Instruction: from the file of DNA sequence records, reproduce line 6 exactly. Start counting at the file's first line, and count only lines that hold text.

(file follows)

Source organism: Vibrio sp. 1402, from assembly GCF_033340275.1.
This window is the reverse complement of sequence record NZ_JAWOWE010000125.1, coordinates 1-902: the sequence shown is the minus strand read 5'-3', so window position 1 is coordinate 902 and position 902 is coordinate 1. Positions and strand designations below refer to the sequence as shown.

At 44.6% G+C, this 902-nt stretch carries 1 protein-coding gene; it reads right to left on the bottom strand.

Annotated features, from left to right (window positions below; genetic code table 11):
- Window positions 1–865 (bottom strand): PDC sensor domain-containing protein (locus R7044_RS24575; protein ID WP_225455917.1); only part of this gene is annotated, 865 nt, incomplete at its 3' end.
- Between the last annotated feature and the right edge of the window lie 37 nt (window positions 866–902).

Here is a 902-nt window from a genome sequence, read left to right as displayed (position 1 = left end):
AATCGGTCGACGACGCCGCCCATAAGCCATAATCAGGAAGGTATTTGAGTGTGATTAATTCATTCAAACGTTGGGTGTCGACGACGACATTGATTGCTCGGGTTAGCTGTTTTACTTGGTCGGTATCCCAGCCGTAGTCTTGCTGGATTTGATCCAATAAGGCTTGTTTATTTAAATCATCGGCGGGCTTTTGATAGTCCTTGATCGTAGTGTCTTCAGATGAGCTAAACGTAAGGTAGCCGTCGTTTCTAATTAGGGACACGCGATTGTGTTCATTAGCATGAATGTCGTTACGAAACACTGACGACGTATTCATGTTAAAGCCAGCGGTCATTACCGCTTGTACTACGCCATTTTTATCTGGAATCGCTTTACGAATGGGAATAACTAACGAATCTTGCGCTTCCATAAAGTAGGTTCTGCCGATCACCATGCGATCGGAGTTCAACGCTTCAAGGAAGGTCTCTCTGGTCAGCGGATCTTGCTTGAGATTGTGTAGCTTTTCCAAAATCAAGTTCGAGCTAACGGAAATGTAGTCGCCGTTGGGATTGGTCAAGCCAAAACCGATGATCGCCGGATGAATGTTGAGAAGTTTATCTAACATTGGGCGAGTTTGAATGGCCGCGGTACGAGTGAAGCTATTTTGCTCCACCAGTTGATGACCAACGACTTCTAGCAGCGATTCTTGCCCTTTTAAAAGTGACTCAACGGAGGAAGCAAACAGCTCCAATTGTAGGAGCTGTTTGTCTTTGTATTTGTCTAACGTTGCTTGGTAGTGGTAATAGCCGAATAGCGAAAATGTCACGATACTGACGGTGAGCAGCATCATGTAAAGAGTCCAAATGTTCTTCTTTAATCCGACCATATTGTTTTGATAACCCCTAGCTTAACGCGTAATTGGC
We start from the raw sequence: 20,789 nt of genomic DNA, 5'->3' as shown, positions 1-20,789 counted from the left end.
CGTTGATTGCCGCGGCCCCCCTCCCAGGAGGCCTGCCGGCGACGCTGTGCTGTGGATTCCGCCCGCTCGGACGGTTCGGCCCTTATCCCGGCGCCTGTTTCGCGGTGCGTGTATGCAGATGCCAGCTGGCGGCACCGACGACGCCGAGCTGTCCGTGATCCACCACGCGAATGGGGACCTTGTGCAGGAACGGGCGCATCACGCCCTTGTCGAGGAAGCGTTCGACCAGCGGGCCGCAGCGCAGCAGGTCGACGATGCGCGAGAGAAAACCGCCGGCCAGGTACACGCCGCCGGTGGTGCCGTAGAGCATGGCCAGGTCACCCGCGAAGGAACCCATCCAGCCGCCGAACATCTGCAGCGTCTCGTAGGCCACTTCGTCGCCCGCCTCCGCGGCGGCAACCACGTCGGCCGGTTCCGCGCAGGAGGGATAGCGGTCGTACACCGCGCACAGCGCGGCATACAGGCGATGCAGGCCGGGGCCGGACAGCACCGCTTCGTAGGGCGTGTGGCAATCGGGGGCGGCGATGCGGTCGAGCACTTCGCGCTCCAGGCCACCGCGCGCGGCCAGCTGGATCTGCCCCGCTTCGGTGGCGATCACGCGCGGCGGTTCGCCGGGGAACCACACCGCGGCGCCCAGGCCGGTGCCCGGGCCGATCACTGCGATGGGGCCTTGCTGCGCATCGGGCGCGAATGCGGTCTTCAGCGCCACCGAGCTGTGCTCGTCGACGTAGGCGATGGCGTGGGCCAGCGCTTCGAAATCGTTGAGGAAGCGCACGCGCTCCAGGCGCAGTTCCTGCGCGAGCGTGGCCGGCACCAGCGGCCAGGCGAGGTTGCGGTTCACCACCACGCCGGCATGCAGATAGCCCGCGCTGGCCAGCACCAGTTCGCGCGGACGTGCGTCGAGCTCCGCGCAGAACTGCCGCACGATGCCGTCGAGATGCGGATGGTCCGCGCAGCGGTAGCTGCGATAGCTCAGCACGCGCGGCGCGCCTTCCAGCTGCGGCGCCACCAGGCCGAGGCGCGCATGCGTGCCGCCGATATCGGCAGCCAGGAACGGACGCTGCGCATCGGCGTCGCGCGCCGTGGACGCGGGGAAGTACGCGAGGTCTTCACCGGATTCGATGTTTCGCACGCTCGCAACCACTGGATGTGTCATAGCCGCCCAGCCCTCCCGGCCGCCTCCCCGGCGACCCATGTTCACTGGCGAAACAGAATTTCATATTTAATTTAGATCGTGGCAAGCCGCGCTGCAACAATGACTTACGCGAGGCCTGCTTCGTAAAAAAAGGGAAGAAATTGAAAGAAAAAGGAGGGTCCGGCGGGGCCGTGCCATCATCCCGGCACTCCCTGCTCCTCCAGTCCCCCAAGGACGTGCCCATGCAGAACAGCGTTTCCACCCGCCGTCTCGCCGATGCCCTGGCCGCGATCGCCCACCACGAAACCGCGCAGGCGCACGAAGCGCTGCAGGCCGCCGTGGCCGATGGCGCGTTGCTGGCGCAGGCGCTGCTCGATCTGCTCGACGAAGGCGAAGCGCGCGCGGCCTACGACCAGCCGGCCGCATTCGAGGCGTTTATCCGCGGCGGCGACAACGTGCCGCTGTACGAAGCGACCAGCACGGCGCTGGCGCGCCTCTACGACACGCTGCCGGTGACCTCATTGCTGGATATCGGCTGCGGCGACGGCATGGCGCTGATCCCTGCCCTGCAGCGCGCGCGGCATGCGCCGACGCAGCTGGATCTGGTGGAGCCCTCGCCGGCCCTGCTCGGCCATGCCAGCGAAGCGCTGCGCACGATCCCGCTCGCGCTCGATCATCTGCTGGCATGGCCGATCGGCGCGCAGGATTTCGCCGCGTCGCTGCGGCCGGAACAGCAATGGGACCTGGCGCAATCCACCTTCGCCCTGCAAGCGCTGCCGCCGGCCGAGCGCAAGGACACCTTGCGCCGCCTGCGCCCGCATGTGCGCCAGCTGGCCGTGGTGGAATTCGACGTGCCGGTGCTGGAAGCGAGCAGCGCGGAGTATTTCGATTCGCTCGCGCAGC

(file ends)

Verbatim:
- Between the last annotated feature and the right edge of the window lie 37 nt (window positions 866–902).